If the next decade mirrors the previous one in its inability to strengthen trend productivity, the cost of doing business will rise, as companies face a rapid growth of unit labour costs. To offset this pressure on profit margins, most firms will need to raise prices. Expect this outcome to start impacting network business models as well as more traditional business models. But, eventually, at the end of the day, the labour force bargaining power will drop and they’ll have to accept slower wage growth given the lack of productivity growth. Such an adjustment period requires time, so inflation might persist for longer than expected. additionally, and unavoidably, slower productivity growth will give way to a drop in aggregate demand and take inflation back to the current distant 2.00% target or lower.
Let’s briefly return to the 3 components at the source of productivity growth. First there is the pace at which capital per employee is rising over time (also called capital deepening). Second comes an improvement of labour quality and skills or human capital. Third is multifactor productivity or all things beyond capital deepening and improving workforce skills that is commonly labelled as the technology or innovation component. We addressed the issue above with technological progress, where time and broad-based adoption are key ingredients to establish a productivity lift.
Still, across the other two components, we (will) also receive more headwinds than expected. The requirement for capital deepening to grow the productive capacity and ultimately the potential growth of an economy should receive more attention. Capital Stock divided by Total Labour supply equals the capital-per-worker ratio. This ratio needs to grow through increasing capital stock (increase in net investment – gross investments adjusted for depreciation) or reduction in the total labour supply. Total labour supply combines population growth, the participation rate and net immigration. Increasing the capital stock is fed by high savings rate and accommodative funding costs.
With inflation well above average, savings become less potent, thereby tightening financial conditions, which might start to depress investment willingness. Moreover, economic theory states that marginal productivity of capital deepening is bound to level off. The labour mismatch currently keeps labour markets in a state of scarcity and capital deepening sound. However, as millennials are becoming dominant, the quality of the labour market and the overall supply should rise. Encountering reluctant corporates in their hiring willingness could start to push unemployment higher. Combining the above trends might not bode well for capital deepening but result in capital widening at best or decreasing capital intensity at worst. Under capital widening the increase of the capital stock is similar to the increase of the labour force.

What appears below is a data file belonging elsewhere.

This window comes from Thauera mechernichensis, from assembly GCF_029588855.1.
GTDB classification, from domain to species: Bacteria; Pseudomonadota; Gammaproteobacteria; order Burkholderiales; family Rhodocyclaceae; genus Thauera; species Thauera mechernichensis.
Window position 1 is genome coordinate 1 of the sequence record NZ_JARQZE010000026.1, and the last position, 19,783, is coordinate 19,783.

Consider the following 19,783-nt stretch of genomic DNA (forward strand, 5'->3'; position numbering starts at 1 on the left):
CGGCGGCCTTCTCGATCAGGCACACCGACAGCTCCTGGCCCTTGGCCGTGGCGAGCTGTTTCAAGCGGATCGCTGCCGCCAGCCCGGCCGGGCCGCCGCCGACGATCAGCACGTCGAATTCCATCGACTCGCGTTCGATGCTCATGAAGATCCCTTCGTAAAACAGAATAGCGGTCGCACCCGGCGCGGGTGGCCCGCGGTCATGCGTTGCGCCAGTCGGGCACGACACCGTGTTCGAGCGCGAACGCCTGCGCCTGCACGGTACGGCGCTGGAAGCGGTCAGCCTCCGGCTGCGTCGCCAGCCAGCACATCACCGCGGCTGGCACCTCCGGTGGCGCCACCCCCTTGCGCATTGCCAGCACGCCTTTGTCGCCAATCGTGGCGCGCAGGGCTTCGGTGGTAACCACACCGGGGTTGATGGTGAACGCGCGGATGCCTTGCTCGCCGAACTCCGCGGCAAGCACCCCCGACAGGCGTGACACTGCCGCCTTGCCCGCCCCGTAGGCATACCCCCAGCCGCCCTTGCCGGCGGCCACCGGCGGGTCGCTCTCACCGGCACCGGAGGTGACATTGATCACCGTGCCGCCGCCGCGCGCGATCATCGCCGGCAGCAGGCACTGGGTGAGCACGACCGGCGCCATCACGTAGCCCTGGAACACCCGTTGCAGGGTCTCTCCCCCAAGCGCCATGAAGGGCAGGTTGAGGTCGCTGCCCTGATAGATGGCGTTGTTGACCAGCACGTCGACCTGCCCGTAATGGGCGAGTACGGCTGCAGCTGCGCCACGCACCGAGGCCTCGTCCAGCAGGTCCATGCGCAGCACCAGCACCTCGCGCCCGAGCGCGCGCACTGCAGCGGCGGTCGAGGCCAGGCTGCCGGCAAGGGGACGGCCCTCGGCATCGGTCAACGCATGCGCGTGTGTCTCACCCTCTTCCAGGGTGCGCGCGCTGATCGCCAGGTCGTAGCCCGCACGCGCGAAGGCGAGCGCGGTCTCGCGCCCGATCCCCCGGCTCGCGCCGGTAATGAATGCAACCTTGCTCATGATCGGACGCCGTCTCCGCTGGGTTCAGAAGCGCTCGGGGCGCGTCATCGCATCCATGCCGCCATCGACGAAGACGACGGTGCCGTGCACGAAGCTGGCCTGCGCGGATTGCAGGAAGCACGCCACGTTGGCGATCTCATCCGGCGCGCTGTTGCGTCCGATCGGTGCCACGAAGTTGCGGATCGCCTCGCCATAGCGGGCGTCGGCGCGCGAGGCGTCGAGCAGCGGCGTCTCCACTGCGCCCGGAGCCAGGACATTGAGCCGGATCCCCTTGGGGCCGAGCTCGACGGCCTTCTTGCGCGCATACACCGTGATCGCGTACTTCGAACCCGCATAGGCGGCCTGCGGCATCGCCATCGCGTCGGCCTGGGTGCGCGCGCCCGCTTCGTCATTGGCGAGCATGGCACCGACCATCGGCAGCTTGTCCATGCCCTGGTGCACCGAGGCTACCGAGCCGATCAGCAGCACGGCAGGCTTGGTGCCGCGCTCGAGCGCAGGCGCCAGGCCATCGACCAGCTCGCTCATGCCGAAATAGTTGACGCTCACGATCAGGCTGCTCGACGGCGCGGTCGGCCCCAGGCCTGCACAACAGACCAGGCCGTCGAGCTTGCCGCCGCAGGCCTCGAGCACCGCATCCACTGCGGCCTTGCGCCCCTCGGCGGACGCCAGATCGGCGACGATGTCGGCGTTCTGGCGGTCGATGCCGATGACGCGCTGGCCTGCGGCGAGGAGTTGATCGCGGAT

Overall, the outlook is not that rosy for productivity growth, whilst being an essential ingredient to alleviate the effects of inflation across goods and services but especially against the super core wage inflation factor. I want to quote Krugman writing in his book “The Age of Diminished Expectations” back in 1994: “Productivity isn’t everything, but in the long run it is almost everything”. The FED still holds onto long-term US real potential GDP growth at +1.8%. Hours worked, productive capital stock, capital quality as well as technology and innovation (multifactor productivity) will need to fire on all cylinders to potentially reach 1.8% in real terms. The current inflation is bad inflation from the cost-push kind. It’s also the kind of inflation that is not conducive to improving productivity.